1. Opinion

Corcoran: Rules for an accountable, open Florida House

Under new rules, individual House spending projects will be filed and voted on as stand-alone bills.
Under new rules, individual House spending projects will be filed and voted on as stand-alone bills.
Published Nov. 11, 2016

The Florida House of Representatives says enough is enough to the status quo and the powers that be and has proposed the most robust and substantive ethics reforms the state of Florida has ever seen — and did so in a bipartisan manner. Together, House Democrats and Republicans declared with one voice that Florida deserves better and that anyone who does not meet that standard will not be welcome in the House of Representatives.

We know talk is cheap. So how are we doing it?

First, we will make the House more accountable.

We'll begin by requiring all member projects — individual spending projects sought by members for their districts — to be filed and voted on as stand-alone bills. That means no more $10 million earmarks slipped into the budget on the last day. It means every House member will be responsible for every dollar spent.

This is no trivial matter. Just last year, 143 project requests were funded and received nearly $105 million without enduring scrutiny from the public, the press or the Legislature. The bottom line going forward: If it isn't pork barrel spending, then it can withstand the scrutiny of the press and the sunshine of the spotlight.

Members also will be prohibited from entering into business deals or financial relationships with registered lobbyists or with companies or business entities that registered lobbyists own. Having your paycheck depend on the success of a lobbyist or having a fiduciary relationship with an individual whose job it is to influence the legislative process is unacceptable.

Second, we will remove temptations that lead to corruption.

Before being allowed to lobby the House on a specific issue, lobbyists will be required to disclose who they are representing and what bills they are lobbying. These disclosures will be electronic and publicly viewable. This rule represents a paradigm shift in open government and, coupled with the aforementioned earmark rule, means the public and the press will have unprecedented insight into who is seeking how much from taxpayers.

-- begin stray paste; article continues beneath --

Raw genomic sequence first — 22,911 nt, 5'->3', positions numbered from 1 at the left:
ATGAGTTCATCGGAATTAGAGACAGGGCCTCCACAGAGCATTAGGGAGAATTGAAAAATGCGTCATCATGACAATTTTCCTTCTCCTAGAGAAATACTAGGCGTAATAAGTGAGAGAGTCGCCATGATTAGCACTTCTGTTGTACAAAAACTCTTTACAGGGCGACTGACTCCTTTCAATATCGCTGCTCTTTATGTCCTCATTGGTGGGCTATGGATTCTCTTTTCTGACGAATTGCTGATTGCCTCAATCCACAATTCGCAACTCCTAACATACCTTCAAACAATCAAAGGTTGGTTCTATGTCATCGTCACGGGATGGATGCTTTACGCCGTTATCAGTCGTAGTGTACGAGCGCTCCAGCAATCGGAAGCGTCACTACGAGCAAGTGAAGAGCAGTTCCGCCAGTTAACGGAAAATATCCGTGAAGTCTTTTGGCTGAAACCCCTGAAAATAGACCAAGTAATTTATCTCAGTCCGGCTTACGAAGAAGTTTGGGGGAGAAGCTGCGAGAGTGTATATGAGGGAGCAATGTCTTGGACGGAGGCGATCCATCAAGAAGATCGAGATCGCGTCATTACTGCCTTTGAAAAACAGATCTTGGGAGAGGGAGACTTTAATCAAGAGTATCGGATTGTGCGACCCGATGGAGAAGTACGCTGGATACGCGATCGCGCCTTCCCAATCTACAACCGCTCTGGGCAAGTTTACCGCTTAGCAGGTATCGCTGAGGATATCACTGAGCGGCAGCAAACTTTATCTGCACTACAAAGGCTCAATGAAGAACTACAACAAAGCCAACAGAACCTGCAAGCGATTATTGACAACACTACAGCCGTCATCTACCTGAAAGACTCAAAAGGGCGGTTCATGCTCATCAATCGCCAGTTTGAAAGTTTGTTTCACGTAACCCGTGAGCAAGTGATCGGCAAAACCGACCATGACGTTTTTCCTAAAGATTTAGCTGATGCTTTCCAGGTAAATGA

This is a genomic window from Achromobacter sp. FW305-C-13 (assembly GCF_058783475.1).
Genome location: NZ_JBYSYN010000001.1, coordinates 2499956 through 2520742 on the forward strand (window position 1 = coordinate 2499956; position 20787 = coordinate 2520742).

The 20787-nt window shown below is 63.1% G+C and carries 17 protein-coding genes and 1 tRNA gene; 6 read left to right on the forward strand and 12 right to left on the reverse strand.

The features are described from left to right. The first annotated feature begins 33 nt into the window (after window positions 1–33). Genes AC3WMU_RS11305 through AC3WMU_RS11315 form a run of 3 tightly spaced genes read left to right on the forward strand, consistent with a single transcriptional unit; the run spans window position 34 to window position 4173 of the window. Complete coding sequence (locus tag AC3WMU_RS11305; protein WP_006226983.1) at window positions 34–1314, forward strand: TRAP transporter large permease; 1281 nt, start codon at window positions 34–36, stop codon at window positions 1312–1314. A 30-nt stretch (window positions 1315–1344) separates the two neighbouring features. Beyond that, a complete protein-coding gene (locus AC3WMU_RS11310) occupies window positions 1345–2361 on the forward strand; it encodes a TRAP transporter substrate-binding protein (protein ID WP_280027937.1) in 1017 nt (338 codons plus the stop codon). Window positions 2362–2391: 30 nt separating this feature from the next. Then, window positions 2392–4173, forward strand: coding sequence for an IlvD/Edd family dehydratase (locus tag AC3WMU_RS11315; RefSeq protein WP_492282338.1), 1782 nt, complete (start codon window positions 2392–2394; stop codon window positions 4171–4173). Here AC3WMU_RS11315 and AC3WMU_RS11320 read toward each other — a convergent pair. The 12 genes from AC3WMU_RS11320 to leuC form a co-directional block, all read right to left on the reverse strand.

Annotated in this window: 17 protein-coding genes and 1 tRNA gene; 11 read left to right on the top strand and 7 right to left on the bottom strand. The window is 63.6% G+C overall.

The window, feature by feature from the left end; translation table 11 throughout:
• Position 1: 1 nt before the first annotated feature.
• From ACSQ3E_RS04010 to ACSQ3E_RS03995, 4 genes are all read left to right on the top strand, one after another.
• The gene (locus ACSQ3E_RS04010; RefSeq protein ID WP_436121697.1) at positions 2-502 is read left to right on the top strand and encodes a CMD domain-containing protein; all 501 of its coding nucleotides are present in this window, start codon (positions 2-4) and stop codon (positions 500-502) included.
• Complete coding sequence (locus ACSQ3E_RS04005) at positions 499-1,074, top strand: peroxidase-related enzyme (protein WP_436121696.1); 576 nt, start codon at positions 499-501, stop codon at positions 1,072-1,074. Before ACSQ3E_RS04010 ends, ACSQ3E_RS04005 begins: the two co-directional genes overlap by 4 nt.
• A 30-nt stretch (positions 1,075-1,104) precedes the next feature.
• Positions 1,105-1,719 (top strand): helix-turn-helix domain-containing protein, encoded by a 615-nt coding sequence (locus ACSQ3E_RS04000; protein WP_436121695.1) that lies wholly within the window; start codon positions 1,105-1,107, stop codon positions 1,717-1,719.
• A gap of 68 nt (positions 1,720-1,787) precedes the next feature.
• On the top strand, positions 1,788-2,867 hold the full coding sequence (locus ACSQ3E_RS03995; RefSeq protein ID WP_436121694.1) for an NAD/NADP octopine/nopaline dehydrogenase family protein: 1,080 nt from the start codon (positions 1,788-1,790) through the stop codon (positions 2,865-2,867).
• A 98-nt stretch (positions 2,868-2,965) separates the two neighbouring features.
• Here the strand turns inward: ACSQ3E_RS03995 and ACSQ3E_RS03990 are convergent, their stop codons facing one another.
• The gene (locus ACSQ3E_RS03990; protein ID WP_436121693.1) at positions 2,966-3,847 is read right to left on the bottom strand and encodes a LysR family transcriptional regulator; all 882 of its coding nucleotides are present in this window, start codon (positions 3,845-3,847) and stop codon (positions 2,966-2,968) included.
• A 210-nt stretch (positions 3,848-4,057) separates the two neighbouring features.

That means that you will be able to search the reports of all 10,763 lobbyists registered to lobby the Legislature. In 2016-18 we will crowd-source lobbyist compliance with your help. Search, examine, and hold your elected official accountable.

We will also close the revolving door between lobbyists and legislators by prohibiting any members from lobbying in the House for a period of six years — the longest ban in the nation.

We will also ban members from traveling on lobbyists' planes — which is, I believe, another first in the nation. No loopholes or exceptions.

Third, we will empower House Democrats by expanding the rights of the minority party.

We will also add time between when an amendment is introduced and when it can be voted on to give all members a greater opportunity to read legislation and ask questions.

Last, but certainly not least, we will address an issue of professionalism and basic human decency.

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We will make it crystal clear that there will be zero tolerance for sexual harassment. Members, lobbyists and visitors to the House will be subject to sanction for harassing staff, other members, lobbyists or the public.

All of these rules, and more, will be a reality in the Florida House. We hope our friends throughout the political process will join us in our quest to make your government more accountable, more professional and more inclusive.

But even if others refuse, the people of Florida and those of us in the House can know that we lived Aristotle's maxim that declares, "I count him braver who overcomes his desires than him who conquers his enemies, for the hardest victory is over self."

Rep. Richard Corcoran, R-Land O'Lakes, is the incoming Florida House speaker.


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